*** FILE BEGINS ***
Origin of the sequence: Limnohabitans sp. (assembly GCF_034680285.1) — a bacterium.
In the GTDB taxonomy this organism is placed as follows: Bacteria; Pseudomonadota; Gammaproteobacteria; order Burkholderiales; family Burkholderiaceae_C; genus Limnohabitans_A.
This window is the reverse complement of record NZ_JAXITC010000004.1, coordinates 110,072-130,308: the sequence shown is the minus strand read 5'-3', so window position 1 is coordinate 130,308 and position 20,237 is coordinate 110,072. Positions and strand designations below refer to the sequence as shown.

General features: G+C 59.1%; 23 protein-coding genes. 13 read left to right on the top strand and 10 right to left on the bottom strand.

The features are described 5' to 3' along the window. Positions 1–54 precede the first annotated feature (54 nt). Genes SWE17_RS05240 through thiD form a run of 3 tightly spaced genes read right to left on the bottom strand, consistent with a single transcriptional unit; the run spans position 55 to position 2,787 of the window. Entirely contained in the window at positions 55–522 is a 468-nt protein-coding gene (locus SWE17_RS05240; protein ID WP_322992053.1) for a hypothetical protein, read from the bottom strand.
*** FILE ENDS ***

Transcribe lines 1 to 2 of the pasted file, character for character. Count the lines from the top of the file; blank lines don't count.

Origin of the sequence: Limnohabitans sp. (assembly GCF_034680285.1) — a bacterium.
In the GTDB taxonomy this organism is placed as follows: Bacteria; Pseudomonadota; Gammaproteobacteria; order Burkholderiales; family Burkholderiaceae_C; genus Limnohabitans_A.